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README.md
smb0k.c
smb0k.jpg

README.md

PLASMA PULSAR

CVE-2017-8422, CVE-2017-8849

This document describes a generic root exploit against kde.

The exploit is achieved by abusing a logic flaw within the KAuth framework which is present in kde4 (org.kde.auth) and kde5 (org.kde.kf5auth). It is possible to spoof what KAuth calls callerID's which are indeed D-Bus unique names of the sender of a D-Bus message. Exploitation requires a helper which is doing some privileged work as root. Kde ships quite some of them, but for this writeup I chose the smb4k helper because it contains another vulnerability that makes exploitation a lot easier; but in general any KAuth privileged helper code can be triggered by users with arbitrary arguments which leads to LPE on default kde installations.

I will describe the overall problem by walking through the smb4k code and explain which D-Bus functions are called and how a particular smb4k bug maps into the bigger picture of the KAuth flaw.

Theres a problem with smb4k using the KAuth framework and trusting all the arguments passed to the helper:

ActionReply Smb4KMountHelper::mount(const QVariantMap &args)
{

...

command << args["mh_command"].toString();
command << args["mh_unc"].toString();
command << args["mh_mountpoint"].toString();
command << args["mh_options"].toStringList();

...

proc.setProgram(command);
// Run the mount process.
proc.start();
...
}

This code is running as root, triggered via D-Bus activation by smb4k GUI code running as user, and the args supplied by the user, via:

void Smb4KMountJob::slotStartMount()
{
...

 Action::executeActions(actions, NULL, "net.sourceforge.smb4k.mounthelper");
...
}

after filling actions (theres only one) with the proper Name net.sourceforge.smb4k.mounthelper.mount and HelperID net.sourceforge.smb4k.mounthelper in order to trigger D-Bus activation as well as the argument dictionary which contains the mh_command etc. key/value pairs. Its calling the list-version of Action::executeAction() [note the trailing 's'] with a one-element list, but that doesn't matter. The important thing here is that the arguments are created by code running as user - potentially containing evil input - and are evaluated by the helper program running as root.

The above call ends at DBusHelperProxy::executeAction(), still at callers side. This function translates it into a D-Bus method call which is finally running privileged and has the following interface:

<interface name="org.kde.kf5auth">
...
    <method name="performAction" >
        <arg name="action" type="s" direction="in" />
        <arg name="callerID" type="ay" direction="in" />
        <arg name="arguments" type="ay" direction="in" />
        <arg name="r" type="ay" direction="out" />
    </method>
...
</interface>

Unlike the root helpers D-Bus interfaces itself, which are not accessible as user, the KAuth D-Bus interface org.kde.kf5auth is:

<busconfig>
  <policy context="default">
    <allow send_interface="org.kde.kf5auth"/>
    <allow receive_sender="org.kde.kf5auth"/>
    <allow receive_interface="org.kde.kf5auth"/>
  </policy>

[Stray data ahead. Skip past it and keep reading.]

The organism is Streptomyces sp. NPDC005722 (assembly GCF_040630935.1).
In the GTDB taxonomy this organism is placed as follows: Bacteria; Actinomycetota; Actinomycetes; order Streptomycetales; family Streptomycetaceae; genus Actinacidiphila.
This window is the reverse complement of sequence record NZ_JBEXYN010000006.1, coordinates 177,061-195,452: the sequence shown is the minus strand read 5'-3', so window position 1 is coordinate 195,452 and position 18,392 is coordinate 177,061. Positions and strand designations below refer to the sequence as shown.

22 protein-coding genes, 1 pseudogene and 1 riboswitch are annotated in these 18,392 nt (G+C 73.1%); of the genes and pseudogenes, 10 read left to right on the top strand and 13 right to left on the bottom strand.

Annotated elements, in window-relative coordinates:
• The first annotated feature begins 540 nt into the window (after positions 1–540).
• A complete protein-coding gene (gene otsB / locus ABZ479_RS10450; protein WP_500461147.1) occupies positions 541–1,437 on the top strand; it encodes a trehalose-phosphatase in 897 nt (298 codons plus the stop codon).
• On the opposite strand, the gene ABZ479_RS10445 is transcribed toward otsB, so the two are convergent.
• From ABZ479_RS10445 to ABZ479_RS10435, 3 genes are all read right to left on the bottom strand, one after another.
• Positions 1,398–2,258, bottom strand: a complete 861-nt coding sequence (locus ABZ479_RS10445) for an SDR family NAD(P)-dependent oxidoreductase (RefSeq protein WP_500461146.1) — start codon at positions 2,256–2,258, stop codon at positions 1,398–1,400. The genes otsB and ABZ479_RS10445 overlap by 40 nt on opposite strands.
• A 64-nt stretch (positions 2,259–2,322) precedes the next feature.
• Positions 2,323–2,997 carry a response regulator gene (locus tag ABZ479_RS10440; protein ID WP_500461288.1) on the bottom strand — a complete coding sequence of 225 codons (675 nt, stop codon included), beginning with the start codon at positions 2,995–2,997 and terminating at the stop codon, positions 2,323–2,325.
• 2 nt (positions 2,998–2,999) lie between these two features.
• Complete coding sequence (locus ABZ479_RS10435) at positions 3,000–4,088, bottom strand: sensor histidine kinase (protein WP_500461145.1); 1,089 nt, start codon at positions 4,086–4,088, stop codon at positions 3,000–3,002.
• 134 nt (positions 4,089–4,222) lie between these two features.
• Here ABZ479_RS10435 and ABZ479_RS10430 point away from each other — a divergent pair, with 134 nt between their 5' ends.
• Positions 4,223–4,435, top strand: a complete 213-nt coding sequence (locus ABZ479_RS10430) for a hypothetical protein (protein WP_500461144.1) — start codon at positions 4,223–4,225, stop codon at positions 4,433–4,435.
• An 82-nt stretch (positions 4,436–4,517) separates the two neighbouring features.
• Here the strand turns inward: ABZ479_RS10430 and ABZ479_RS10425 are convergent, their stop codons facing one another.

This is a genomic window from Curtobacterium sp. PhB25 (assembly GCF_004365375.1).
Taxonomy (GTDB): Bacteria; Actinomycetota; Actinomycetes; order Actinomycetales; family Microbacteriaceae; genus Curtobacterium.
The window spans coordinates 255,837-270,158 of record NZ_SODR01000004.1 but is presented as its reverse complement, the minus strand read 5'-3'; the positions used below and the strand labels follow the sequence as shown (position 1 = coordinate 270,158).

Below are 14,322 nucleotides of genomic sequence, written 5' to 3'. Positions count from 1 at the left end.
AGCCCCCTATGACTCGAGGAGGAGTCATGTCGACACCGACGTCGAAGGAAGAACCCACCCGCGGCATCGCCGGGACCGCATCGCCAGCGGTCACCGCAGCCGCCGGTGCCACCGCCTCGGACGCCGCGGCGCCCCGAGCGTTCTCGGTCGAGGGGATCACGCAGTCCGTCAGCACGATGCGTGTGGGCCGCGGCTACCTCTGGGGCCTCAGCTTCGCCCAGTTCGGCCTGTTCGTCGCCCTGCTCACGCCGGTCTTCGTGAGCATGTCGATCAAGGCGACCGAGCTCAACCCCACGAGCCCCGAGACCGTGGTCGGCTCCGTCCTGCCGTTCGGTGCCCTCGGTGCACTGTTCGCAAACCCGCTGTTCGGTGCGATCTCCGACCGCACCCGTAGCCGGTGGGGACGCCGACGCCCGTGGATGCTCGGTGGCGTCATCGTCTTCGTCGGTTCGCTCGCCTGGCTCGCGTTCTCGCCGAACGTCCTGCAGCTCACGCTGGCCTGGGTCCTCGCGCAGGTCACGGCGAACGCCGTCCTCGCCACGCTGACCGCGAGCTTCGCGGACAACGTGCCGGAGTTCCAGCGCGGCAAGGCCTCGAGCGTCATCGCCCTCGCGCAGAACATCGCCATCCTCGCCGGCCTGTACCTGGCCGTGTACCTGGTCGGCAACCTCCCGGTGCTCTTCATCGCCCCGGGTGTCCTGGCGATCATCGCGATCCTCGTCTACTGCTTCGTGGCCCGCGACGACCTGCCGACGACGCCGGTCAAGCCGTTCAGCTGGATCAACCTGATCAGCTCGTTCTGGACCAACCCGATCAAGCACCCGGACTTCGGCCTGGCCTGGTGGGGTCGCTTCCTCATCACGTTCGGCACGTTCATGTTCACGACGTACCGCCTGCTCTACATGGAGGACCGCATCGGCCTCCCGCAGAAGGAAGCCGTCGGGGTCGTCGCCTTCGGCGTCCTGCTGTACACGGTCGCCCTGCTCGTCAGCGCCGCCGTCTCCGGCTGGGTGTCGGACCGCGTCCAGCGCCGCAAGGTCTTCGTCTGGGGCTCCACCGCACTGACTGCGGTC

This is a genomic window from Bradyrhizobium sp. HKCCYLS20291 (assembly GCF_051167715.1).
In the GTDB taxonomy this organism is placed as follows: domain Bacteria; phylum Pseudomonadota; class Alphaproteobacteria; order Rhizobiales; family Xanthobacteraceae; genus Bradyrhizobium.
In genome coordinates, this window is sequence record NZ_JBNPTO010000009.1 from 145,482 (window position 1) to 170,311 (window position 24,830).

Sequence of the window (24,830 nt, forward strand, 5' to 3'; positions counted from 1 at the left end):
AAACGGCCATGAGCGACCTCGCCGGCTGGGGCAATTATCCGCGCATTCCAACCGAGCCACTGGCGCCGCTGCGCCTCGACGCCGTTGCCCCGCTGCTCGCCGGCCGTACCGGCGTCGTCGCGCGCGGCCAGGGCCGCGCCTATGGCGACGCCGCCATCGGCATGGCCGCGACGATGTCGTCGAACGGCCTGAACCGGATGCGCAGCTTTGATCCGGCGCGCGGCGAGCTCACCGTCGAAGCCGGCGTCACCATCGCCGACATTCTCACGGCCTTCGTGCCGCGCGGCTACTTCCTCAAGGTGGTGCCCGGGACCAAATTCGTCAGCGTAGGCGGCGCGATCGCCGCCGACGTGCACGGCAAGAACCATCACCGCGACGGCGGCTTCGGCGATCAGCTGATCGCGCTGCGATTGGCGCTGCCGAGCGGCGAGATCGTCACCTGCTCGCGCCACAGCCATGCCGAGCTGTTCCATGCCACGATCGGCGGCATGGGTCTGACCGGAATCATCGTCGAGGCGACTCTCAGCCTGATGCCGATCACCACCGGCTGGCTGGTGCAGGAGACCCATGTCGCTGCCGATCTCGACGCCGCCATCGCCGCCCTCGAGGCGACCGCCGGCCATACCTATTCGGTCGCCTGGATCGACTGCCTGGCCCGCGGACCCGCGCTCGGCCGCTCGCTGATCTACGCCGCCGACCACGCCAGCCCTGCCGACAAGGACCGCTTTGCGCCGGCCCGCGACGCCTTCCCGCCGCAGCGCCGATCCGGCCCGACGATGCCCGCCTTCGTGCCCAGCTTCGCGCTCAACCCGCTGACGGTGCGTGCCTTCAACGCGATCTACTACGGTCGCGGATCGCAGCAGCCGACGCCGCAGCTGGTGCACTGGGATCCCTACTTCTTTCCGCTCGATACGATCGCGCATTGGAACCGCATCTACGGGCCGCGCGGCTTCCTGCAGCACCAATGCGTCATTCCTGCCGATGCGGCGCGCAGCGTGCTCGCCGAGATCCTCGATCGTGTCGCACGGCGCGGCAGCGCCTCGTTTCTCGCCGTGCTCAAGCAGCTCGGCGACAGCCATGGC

</busconfig>

The code for actually doing the call from user to root is this:

void DBusHelperProxy::executeAction(const QString &action,
     const QString &helperID, const QVariantMap &arguments)
{
...

QDBusMessage::createMethodCall(helperID, QLatin1String("/"),
   QLatin1String("org.kde.kf5auth"), QLatin1String("performAction"));

QList<QVariant> args;
args << action << BackendsManager::authBackend()->callerID() << blob;
message.setArguments(args);

m_actionsInProgress.push_back(action);

QDBusPendingCall pendingCall = m_busConnection.asyncCall(message);

...
}

This code is invoking the performAction() D-Bus method, passing along the user supplied arguments dictionary, in our smb4k case containing the handcrafted evil mh_command key, amongst others key/value pairs.

There are two problems:

The KAuth frameworks performAction() method is passed the callerID by the user and the method is invokable by the user. This allows to mask as any caller, bypassing any polkit checks that may happen later in the KAuth polkit backend via calls into

PolicyKitBackend::isCallerAuthorized(const QString &action,
                                     QByteArray callerID)

The second problem is smb4k trusting the arguments that are passed from the user and which are forwarded by the KAuth D-Bus service running as root to the mount helper D-Bus service which is also running as root but not allowed to be contacted by users. Thats a logical flaw. It was probably not intented that users invoke performAction() themself, using it as a proxy into D-Bus services and faking caller IDs en-passant. The callerID usually looks like :1.123 and is a D-Bus unique name that maps to the sender of the message. You can think of it like the source address of an IP packet. This ID should be obtained via a D-Bus function while the message is arriving, so it can actually be trusted and used as a subject for polkit authorizations when using systembus-name subjects. Allowing callers to arbitrarily choosing values for this ID is taking down the whole idea of authentication and authorization.

I made an exploit for smb4k that works on openSUSE Leap 42.2 thats using the org.kde.auth interface (rather than org.kde.kf5auth) but both interfaces share the same problems. The exploit also works on the latest Fedora26 Alpha kde spin with SELinux in enforcing mode. In order to test the callerID spoofing, I "protected" the smb4k helper code via auth_admin polkit settings and tried mounting SMB shares via smb4k GUI. This asked for the root password, as its expected. The exploit however still works, as its spoofing the callerID to be D-Bus itself and the request is taken as legit, requiring no root password.

screenshot